Advancing Digital Forensics
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The diversity of computing and communication systems used as well as the sheer volume of data processed in all aspects of personal, government, and commercial activities poses considerable challenges to law enforcement and particularly compliance officers. While commercial tools exist for a number of common problems, this is, however, not always sufficient in many more complex cases. Moreover, investigators only familiar with such tools may not be aware of limits in scope and accuracy, potentially resulting in missing evidence or placing unwarranted confidence in it. Moreover, not only is it critical to have an in-depth understanding of the underlying operating principles of the systems that are analyzed, there will also at times be a need to go beyond capabilities of existing tool sets, the enabling knowledge, concepts, and analytical skills for which we argue is currently not offered in a concise higher education context but rather tends to be acquired in an ad-hoc manner.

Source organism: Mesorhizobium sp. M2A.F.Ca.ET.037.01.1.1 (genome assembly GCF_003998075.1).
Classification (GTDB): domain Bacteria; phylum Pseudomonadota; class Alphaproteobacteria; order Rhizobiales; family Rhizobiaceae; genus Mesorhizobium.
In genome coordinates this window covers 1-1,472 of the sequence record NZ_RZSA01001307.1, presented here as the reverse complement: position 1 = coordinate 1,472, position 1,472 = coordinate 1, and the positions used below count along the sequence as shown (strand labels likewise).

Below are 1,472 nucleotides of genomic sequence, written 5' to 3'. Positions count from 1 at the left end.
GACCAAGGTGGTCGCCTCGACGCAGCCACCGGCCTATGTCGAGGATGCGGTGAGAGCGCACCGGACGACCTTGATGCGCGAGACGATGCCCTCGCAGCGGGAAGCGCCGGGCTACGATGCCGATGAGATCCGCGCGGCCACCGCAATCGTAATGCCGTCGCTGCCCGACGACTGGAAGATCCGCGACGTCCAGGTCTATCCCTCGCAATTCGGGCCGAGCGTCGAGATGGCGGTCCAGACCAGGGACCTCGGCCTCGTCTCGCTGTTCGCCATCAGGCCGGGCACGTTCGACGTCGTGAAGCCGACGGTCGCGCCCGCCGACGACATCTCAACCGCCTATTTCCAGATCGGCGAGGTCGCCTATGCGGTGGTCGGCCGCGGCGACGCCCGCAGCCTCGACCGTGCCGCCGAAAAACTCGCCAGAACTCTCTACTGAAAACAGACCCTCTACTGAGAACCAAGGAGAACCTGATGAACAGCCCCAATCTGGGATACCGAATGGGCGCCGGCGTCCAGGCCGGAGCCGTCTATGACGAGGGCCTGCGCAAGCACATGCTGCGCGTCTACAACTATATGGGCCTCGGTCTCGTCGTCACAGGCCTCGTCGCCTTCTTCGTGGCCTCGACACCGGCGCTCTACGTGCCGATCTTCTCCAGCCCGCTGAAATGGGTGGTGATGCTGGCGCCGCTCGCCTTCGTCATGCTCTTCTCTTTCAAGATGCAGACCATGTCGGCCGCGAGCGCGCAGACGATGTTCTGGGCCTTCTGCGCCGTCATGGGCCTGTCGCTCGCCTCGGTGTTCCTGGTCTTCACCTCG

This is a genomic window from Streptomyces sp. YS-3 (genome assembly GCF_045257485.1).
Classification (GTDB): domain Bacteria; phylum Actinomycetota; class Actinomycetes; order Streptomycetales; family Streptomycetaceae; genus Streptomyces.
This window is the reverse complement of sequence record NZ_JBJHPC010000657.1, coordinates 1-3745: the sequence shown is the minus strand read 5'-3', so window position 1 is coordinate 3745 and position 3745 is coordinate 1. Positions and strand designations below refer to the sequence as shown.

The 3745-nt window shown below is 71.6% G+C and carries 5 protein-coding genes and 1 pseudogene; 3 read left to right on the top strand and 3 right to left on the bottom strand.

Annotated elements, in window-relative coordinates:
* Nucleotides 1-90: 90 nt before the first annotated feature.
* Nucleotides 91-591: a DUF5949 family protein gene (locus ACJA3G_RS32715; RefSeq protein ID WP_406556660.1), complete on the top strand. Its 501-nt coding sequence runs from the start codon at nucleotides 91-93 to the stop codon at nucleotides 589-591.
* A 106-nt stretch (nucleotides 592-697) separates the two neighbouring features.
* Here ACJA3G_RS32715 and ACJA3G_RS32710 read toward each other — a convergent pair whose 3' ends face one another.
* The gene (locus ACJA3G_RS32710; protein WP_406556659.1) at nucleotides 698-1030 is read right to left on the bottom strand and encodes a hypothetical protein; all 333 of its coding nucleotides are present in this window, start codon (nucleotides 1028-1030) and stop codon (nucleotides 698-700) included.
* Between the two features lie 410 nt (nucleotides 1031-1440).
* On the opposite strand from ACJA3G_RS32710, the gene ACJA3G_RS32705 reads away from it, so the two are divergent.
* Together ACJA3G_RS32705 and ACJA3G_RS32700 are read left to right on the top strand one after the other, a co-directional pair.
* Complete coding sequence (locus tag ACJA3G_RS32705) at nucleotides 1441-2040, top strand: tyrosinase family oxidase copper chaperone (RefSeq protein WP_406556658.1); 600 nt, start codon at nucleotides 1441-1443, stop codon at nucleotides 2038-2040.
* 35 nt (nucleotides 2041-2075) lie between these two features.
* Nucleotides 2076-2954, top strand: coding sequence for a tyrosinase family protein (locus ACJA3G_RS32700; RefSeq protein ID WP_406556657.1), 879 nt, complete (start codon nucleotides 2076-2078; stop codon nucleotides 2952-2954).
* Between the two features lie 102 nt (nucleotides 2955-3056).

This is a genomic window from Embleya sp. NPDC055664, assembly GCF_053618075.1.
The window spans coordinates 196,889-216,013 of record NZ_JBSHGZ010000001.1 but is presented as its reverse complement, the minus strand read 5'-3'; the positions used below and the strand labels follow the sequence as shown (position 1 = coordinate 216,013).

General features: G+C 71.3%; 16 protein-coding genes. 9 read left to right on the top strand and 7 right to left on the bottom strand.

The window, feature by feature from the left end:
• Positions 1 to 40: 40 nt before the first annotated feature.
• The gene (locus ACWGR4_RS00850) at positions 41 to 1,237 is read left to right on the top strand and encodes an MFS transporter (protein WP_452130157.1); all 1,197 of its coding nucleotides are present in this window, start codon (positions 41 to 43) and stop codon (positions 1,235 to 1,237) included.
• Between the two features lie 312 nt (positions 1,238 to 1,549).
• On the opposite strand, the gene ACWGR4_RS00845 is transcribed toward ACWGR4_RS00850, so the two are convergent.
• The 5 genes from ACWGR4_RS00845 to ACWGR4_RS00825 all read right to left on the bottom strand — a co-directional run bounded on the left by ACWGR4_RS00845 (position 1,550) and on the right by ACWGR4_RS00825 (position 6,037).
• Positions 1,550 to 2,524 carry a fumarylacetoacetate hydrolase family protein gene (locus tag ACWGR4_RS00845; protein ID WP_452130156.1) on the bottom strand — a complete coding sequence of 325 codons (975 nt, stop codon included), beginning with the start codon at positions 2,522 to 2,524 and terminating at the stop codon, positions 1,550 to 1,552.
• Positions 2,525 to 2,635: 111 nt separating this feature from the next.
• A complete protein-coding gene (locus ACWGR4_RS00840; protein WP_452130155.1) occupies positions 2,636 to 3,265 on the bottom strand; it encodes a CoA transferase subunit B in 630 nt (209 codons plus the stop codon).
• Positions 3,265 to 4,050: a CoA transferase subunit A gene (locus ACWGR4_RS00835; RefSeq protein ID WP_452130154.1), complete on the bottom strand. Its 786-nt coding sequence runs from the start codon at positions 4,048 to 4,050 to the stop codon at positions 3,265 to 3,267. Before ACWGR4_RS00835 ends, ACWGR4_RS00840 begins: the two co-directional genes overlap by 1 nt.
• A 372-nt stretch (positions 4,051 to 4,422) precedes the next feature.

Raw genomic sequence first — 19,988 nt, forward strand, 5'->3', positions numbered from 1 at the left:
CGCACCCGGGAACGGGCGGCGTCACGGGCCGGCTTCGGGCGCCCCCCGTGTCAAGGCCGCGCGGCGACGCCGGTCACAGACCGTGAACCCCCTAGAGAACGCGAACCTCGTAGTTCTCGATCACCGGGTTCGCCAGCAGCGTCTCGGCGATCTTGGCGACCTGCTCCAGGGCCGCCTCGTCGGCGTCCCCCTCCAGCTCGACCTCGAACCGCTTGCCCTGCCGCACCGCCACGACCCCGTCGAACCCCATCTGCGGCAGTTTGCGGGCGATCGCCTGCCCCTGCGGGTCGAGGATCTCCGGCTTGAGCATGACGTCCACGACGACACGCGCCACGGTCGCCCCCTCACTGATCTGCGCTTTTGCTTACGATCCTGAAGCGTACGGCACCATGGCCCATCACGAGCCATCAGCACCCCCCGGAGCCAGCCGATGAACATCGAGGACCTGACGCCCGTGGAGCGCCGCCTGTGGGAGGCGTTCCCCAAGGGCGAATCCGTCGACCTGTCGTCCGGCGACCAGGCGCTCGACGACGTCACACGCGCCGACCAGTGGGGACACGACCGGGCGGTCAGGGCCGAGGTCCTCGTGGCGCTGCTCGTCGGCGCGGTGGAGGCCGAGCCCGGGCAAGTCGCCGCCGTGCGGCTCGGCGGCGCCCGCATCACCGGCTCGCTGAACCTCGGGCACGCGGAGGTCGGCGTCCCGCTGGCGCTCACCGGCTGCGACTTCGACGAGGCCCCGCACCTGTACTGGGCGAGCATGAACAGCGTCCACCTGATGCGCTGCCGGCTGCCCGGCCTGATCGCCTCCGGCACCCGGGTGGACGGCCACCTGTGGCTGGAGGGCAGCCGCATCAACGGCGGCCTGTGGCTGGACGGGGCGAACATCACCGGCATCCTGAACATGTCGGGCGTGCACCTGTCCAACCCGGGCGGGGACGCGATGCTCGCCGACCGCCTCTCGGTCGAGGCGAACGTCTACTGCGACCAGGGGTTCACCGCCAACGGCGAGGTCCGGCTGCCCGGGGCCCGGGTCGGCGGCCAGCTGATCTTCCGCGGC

We therefore propose elements of a curriculum for the M.Sc. and particularly the Ph.D. level which provide the necessary rigorous theoretical foundations and perspectives in mathematics, computer science, and engineering combined with a background in forensic sciences which enable both a sound appreciation of existing techniques and the development of new forensic evidence collection and analysis methods. We argue that these abilities are crucial in developing a more rigorous discipline of digital forensics which will both be able to address new challenges posed by evolving information systems and also to satisfy the stringency expected from it given its increasing importance in a broad range of application areas.
KeywordsDigital Forensics Curriculum Development
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